The History of the No. 30 Overall Pick, because the Phoenix Suns have the No. 30 Overall Pick

Debby Wong-USA TODAY Sports

There is no clever name for the No. 30 pick in the NBA Draft like there is for No. 60, Mr. Irrelevant! This pick however signifies the end of David Stern talking and can birth a quality talent to the team selecting, if they do their due diligence.

Pop quiz! How many times in NBA history has a team drafted at No. 30 position of the first round of an NBA Draft? The answer is eight times to date and the Phoenix Suns are in position to be the ninth team in just under two months.

This pick has traveled a lot this season. It started in South Beach with the Miami Heat, but was subsequently moved to the Cleveland Cavaliers as part of the LeBron James "trade." The Cavs then sent it to the Los Angeles Lakers in the Ramon Sessions deal and then they shipped it to the Suns for Steve Nash. There is a winner in there somewhere.

The pick itself has wielded mixed results, but has offered two not so subtle themes over the years.

Over the years the trend for the last pick in the first round has become either a college senior or an international prospect that may or may not pan out.

Five times a senior has been selected with the No. 30 pick because it came from a team with title aspirations.

David Lee (Knicks, 2005), J.R. Giddens (Celtics, 2008), Lazar Hayward (Wizards, 2010), Jimmy Butler (Bulls, 2011), and Festus Ezeli (Warriors, 2012) have all gone with the final pick in the first. They all filled a need for a team with the potential of making the playoffs or even making a deep run. Aside from Giddens the group as a whole has produced at a high level for having 29 others taken in-front of them.

Players like Butler help teams in ways that do not necessarily show-up in the boxscores, but then again they do. With all the injuries to the Chicago Bulls this season he has become an Ironman in some respects playing all game when needed and defending three positions.

The Suns have Goran Dragic and to some extent P.J. Tucker that can do that, but Dragic is supposed to be the teams star and Tucker is limited.

He is somewhere between a Lee and an Ezeli as a perfect role player that does not hurt you when he is one the court. Butler plays both ends of the floor with vigor and is not a liability for the coaching staff.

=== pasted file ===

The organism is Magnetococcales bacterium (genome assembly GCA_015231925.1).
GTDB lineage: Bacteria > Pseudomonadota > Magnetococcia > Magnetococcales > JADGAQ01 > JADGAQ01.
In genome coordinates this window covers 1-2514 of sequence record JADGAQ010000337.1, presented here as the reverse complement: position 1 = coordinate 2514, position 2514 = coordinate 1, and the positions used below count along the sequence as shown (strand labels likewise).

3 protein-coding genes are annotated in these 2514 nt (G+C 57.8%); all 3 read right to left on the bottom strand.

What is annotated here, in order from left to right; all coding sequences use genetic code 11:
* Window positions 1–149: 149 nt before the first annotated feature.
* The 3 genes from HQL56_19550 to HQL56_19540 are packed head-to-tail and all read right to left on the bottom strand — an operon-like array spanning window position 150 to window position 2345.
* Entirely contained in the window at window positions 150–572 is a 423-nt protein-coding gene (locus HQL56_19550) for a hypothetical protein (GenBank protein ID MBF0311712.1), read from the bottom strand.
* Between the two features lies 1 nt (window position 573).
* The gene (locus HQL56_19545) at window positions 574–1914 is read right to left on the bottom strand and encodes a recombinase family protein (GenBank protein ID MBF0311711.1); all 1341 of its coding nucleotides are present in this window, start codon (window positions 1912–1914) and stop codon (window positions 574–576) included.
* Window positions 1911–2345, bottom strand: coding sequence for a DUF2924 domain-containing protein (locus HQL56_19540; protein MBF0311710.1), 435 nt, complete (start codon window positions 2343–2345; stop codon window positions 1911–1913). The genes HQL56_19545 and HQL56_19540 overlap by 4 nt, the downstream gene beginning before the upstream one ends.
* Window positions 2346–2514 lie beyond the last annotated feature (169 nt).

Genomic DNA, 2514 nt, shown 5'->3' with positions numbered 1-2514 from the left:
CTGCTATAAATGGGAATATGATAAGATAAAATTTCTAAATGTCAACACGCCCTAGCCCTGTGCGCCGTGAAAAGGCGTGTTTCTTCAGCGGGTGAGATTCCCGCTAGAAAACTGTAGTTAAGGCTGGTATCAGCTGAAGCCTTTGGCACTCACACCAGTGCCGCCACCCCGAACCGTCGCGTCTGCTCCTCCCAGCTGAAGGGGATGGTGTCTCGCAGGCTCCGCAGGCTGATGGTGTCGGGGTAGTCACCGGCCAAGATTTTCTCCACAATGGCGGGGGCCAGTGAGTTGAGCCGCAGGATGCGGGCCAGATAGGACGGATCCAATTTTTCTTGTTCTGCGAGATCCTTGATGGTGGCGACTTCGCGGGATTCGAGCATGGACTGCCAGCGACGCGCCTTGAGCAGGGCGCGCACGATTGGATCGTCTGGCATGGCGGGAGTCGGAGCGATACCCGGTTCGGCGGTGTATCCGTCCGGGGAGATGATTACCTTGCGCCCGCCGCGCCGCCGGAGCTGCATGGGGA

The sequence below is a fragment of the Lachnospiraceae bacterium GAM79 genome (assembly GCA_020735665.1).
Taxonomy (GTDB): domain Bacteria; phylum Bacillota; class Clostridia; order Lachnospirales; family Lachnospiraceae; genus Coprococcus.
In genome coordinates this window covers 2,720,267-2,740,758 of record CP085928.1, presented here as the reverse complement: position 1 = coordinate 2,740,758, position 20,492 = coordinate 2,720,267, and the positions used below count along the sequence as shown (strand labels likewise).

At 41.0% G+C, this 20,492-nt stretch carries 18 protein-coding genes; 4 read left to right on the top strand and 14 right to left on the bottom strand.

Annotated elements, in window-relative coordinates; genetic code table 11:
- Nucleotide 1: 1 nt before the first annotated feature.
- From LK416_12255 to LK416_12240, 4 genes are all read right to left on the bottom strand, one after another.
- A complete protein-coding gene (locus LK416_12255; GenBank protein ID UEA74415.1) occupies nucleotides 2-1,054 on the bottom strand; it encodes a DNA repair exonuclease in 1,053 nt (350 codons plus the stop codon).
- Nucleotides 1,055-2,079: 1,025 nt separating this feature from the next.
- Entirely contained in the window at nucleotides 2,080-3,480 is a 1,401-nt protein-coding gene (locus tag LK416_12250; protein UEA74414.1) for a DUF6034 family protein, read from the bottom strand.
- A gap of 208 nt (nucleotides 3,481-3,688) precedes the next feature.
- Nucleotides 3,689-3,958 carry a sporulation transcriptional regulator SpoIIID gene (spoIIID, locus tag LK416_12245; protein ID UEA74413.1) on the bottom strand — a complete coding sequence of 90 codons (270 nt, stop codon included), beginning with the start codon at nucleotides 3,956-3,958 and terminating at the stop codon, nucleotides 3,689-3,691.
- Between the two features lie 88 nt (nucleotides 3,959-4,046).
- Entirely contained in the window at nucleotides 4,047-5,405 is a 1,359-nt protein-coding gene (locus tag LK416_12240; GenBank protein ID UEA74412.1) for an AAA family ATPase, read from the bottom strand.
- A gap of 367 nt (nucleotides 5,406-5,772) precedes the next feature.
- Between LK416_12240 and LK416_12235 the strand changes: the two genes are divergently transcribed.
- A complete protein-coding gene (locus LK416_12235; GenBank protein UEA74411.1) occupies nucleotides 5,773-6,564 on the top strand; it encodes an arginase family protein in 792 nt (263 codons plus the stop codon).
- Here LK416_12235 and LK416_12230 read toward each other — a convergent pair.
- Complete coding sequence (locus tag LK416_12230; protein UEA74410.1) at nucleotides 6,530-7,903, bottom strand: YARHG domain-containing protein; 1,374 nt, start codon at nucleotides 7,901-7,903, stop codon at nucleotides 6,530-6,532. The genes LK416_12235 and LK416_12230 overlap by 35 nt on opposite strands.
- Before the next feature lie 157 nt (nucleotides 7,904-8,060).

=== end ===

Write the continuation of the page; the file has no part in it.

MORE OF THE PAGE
Internationally there have been three picks at No. 30 in Joel Freeland (2006), Petteri Koponen (2007), and Christian Eyenga (2009). All three have had not had much semblance of a career in the NBA today.

There has been a run of three years with a senior selected and four in the past five years with Eyenga sliding in-between Giddens and his peers. Eyenga was and still is a player with potential to become a productive player in the NBA, but the same cannot be said for Koponen and Freeland. Up until this season (Freeland came over this year) neither had dressed for an NBA game and the picks were throwaways.

Adding a proven talent that knows their role and value provides in itself some inherent value. These prospects are different than a typical rookie. They are borderline veterans at ages 21, 22, and sometimes older in the increasingly younger NBA game.

The Suns have the 30th pick, but the last pick in the draft in general over the past 20 years has produced some hits and some misses, but with the margin of error on a smaller cliff.

Over the years the likes of Mark Madsen (2000) and Nazr Mohammed (1998) became quality role players with elongated careers as the last pick in the first round. Both won championships and were key producers for their teams, coming out of college as seniors that knew their roles.

Josh Howard (2003), Tony Parker (2001), and Lee have all played in All-Star Games with Parker and Howard leading their teams to the NBA Finals.

Parker is the ultimate example of maximizing value at the end of the first round. He is a multi-time NBA Champion, All-Star, and widely looked at as one of the top point guards in the league today. That is an expectation nobody has with the No. 30 pick. It can be a throw-away as seen in many years.

Even taking a senior here can be seen as a throw-away, but they are the ones that produce.

For every Parker, Lee, Butler, or Howard there are a dozen David Harrison's (2004), Leon Smith's (1999), or Malcolm Mackey's (1993). Suns historians will remember (or maybe not) the 22 game stint of Mackey on the 1993-1994 Suns team that that lost in the Conference Semifinals.

Whether the Suns go with a seasoned college player or an international risk, there will be choices for both in the upcoming draft.

There are three seniors ranked between 20-40 on the NDI Big Board this year in Brandon Paul (SG, Illinois), Richard Howell (PF, N.C. State), and Solomon Hill (F, Arizona) that could be options. In some ways they all fill a need with shooting/scoring (Paul), leadership/rebounding (Howell), and leadership/basketball IQ (Hill) that would be welcome with the value of No. 30.

The internationals that fall in that same ranking window are Dennis Schroder (PG, Germany), Giannis Adetokunbo (SF, Greece), Mouhammadou Jaiteh (F/C, France), Lucas Nogueira (C, Brazil), Livio Jean-Charles (F, France), and Nemanja Nedovic (G, Serbia).

That group has some ultimate risk/reward talents in Schroder, Adetokunbo, and Nedovic. All three could be pedestrian NBA players, but they also have the upside of a Tony Parker type.

With that the Suns can explore the options of taking the calculated risk or an international prospect, a college veteran, or the best player available with the last pick in the first round. All strategies have seen success and shortfalls. The good teams seem to find the success stories.

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